Sometime in late 2007, I walked into a Kawasaki dealership and bought a 2008 KLR 650 without even throwing a leg over. The choice was based on unrivaled simplicity and a price tag less than that of a Vespa, so what was to test anyway? All it would have to do was to take me to South America.
KLR, The Mature Machine
Truth is, I had tried the 650 KLR before, all the way back in 87 when it replaced the 600. But I was only 16, and similar to the fate of the GS, the thumper had felt sluggish and absolutely gargantuan after my two-stroke RD125LC YPVS. I clearly remember thinking “why would anyone buy this?”. Funny, how we get our answers.
As purposeless as it may appear to a speed freak teenager, the KLR 650 has been a major success for Kawasaki, outliving motorcycles like the Tenere, DR Big, and even the Africa Twin. To become a casual addition to its success story, even I would end up owning one 20 years after dismissing it with a shrug. Actually, not just owning, but choosing one over BMW’s legendary flagship, the R1200 GS!
But the 2008 model KLR I was taking back home was slightly different than the one I had ridden, representing Kawasaki’s first revision to the bike since ’87. It was still the same tall, slow, and spiritless thing in essence, but now, it at least wasn’t as much of a relic anymore. Many of the changes were significant improvements, and were key to the bike’s eligibility to join me on the trip down.
The new 2008 KLR 650 sported:
- Beefier forks
- Stronger wheels with thicker spokes
- Better rear shock with a stiffer spring
- Lower sag on both ends of suspension*
- More powerful front brake*
- Powerful headlight*
- Modern electrical system that can handle auxiliary loads*
- Standard fuses
- Fairing for wind protection
- Bar-end weights for reduced handlebar vibration
- Slightly more powerful engine
* Key changes without which I would not have considered the KLR
I had mentioned earlier how the power of the GS had felt like a yawner after riding Hoover (my Speed Triple), so you can imagine my mood on CA 405 after picking up the KLR from the dealership. Perhaps the only thing that felt good about the bike was the tall seating and wide handlebars for a motocrosser stance, almost ready to ride over the traffic. Of course, the side effect of that was being able to touch the ground with the tip of only one foot, but nothing new there.
The good news is, everything is relative, and the KLR’s performance only feels better as you adjust her in time. Fast forward to the curves climbing up to Tuxtla Gutierrez, I was having as much fun as riding the Latigo canyon on the Speed Triple.
The next couple of months went by preparing Katırga (my KLR) for the long haul, and by the time we left LA, she was almost done with the break in. Once all the cargo and myself was on, the ground clearance was no more than a road bike’s, which also meant I could now touch the ground with both feet! But very few solo travelers will be this heavy on a KLR. (and even fewer will need to be to touch the ground!) Mostly due to all the camera, computer, and rigging equipment on board, Kat was later weighed at 290 kgs. (638 lbs), fueled and loaded.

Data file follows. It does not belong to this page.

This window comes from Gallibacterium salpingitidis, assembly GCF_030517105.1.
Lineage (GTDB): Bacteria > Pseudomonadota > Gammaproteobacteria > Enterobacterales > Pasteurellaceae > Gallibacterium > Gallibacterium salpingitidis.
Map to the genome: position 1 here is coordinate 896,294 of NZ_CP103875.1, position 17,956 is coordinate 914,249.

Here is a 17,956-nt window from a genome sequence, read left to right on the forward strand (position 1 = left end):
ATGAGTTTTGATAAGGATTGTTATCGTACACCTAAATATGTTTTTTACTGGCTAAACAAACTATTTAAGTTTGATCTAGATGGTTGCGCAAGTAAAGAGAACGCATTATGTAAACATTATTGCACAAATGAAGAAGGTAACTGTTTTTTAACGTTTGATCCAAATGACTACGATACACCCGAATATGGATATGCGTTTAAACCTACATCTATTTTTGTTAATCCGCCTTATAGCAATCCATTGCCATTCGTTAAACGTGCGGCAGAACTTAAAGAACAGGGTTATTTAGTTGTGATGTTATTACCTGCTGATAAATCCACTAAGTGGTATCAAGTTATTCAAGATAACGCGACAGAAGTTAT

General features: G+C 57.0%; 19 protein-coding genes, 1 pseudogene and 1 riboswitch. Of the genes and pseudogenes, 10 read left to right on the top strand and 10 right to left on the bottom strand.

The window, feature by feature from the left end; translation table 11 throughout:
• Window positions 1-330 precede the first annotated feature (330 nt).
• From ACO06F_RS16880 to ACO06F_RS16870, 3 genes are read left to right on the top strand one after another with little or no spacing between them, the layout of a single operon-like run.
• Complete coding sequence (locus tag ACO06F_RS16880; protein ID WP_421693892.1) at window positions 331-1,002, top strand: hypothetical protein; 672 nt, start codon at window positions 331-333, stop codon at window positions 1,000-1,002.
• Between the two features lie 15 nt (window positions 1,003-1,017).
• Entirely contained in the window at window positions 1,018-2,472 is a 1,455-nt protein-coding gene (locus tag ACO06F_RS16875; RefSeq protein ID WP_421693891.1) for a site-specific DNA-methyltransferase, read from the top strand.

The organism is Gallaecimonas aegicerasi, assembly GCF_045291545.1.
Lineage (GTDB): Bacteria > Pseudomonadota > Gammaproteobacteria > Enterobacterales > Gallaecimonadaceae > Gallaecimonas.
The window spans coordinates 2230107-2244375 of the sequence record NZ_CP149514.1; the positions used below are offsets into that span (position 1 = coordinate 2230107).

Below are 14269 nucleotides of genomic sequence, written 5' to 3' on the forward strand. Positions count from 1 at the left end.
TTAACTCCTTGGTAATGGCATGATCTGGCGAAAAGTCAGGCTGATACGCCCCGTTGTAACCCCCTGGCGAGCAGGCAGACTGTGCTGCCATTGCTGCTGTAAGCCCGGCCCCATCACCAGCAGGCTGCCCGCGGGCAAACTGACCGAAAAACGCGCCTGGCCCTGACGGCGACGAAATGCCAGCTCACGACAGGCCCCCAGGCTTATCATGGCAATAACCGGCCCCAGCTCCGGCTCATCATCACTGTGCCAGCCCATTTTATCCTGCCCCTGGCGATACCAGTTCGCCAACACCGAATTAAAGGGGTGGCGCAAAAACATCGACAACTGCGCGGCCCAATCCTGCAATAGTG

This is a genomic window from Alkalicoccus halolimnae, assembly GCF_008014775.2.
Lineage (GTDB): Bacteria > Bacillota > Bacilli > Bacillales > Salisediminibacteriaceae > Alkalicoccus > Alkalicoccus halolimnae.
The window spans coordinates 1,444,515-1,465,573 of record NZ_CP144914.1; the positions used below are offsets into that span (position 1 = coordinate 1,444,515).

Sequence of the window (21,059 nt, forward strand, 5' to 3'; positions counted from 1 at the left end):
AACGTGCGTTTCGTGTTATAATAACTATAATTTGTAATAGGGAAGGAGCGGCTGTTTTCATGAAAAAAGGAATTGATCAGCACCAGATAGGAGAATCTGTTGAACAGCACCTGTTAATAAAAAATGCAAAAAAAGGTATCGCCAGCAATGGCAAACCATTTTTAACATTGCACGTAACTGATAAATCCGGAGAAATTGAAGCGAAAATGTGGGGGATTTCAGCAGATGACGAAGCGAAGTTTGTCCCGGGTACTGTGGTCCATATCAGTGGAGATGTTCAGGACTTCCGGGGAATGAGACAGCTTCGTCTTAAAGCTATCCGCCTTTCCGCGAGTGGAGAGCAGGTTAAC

With all that weight, steering was even slower, but I neither had a problem with stability, nor with the rear bottoming out (much). Most importantly, the oem rear shock commendably withstood everything thrown at it throughout the journey. Nevertheless, upgrading to firmer springs would have made a world of difference in the right direction.
For a short while during the trip, I also rode two-up with about half the luggage, and that’s where the KLR drew the line, dragging her tail and getting completely out of shape on curves. Unless both riders are light weight and no luggage is involved, I feel that the KLR really shouldn’t be in a shopping list for two-up riding. This holds true even with upgraded suspension, because the extra weight brings the brakes to their limits as well.
As for ride comfort, the combination of a short rider, lowered seat, and the Kawasaki tall screen seemed to be a perfect combination. On cold rides, the KLR’s oversized hand protectors proved priceless.
One thing that might be of concern when considering a single is vibration, and handlebar vibration in particular was a complaint among the users of the earlier model. I never rode with the new bar end weights removed to compare, but I’m guessing they are pretty effective because I didn’t find the vibration objectionable for a single.
Inexpensive or Cheap ?
When you buy a 650cc motorcycle for less than $6K, you naturally adjust your expectations accordingly. So pointing out the glaringly cheap instrumentation would be harsh, had it worked. One of the first things that started giving me trouble was the trip-meter. The pin-like stiff button was hard and suspect from the get go, and resetting the counter had turned into a literally painful ordeal even before covering Mexico. As trivial as it may sound, since I didn’t have a gps until Peru, it was my most valuable tool for determining gas stops. The jiggling and the wiggling worked only for so long and I eventually had to take the whole thing apart in Antigua. What I found inside was appalling, not only in terms of build quality, but also design.
Unfortunately, the trip meter wasn’t the only thing to give up in Antigua. The “FB” branded oem battery of my 4 month old motorcycle was no longer holding charge. Having it reconditioned got it working again, but in 2 more months it would die completely.
Looking back, now I know that finding the luggage rack bolts (on either side) loose was a clear warning that the two other bolts securing the rack vertically to the tail of the subframe had already snapped. But in Antigua, I just applied some locktite and re-tightened them instead of giving it much thought. It wasn’t until Bocas del Toro that I realized why they kept coming loose despite all that blue Locktite.
The 10 kgs max load rating of the luggage rack is probably quite accurate, and bearing more than twice that weight, it would continue being a nuisance throughout the trip. Replacing the broken bolts in Bocas kept things in place for only a short while before they snapped again, making the upgrade to thicker bolts in Medellin mandatory. But there was yet another weak point: the flimsy metal frame underneath the rack, which eventually buckled and sagged. Finally, before the return trip through Brazil, the frame was reinforced with metal braces, and that was the end of problems with the rack.